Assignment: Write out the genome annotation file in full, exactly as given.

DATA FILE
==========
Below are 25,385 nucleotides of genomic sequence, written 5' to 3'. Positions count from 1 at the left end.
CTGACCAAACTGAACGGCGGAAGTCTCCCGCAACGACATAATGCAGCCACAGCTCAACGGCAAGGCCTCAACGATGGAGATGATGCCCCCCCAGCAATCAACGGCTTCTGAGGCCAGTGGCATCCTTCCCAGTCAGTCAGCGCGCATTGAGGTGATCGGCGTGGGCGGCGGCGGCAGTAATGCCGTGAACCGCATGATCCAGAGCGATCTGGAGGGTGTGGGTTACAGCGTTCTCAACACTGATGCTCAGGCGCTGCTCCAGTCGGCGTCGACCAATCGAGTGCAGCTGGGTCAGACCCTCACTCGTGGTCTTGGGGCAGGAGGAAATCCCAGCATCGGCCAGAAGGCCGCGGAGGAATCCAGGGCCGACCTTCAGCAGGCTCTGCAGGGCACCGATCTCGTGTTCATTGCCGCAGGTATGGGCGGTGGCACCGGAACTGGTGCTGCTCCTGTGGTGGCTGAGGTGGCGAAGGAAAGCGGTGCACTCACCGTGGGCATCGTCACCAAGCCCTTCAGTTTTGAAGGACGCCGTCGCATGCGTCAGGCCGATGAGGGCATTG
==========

Below are 25,385 nucleotides of genomic sequence, written 5' to 3'. Positions count from 1 at the left end.
CTGACCAAACTGAACGGCGGAAGTCTCCCGCAACGACATAATGCAGCCACAGCTCAACGGCAAGGCCTCAACGATGGAGATGATGCCCCCCCAGCAATCAACGGCTTCTGAGGCCAGTGGCATCCTTCCCAGTCAGTCAGCGCGCATTGAGGTGATCGGCGTGGGCGGCGGCGGCAGTAATGCCGTGAACCGCATGATCCAGAGCGATCTGGAGGGTGTGGGTTACAGCGTTCTCAACACTGATGCTCAGGCGCTGCTCCAGTCGGCGTCGACCAATCGAGTGCAGCTGGGTCAGACCCTCACTCGTGGTCTTGGGGCAGGAGGAAATCCCAGCATCGGCCAGAAGGCCGCGGAGGAATCCAGGGCCGACCTTCAGCAGGCTCTGCAGGGCACCGATCTCGTGTTCATTGCCGCAGGTATGGGCGGTGGCACCGGAACTGGTGCTGCTCCTGTGGTGGCTGAGGTGGCGAAGGAAAGCGGTGCACTCACCGTGGGCATCGTCACCAAGCCCTTCAGTTTTGAAGGACGCCGTCGCATGCGTCAGGCCGATGAGGGCATTG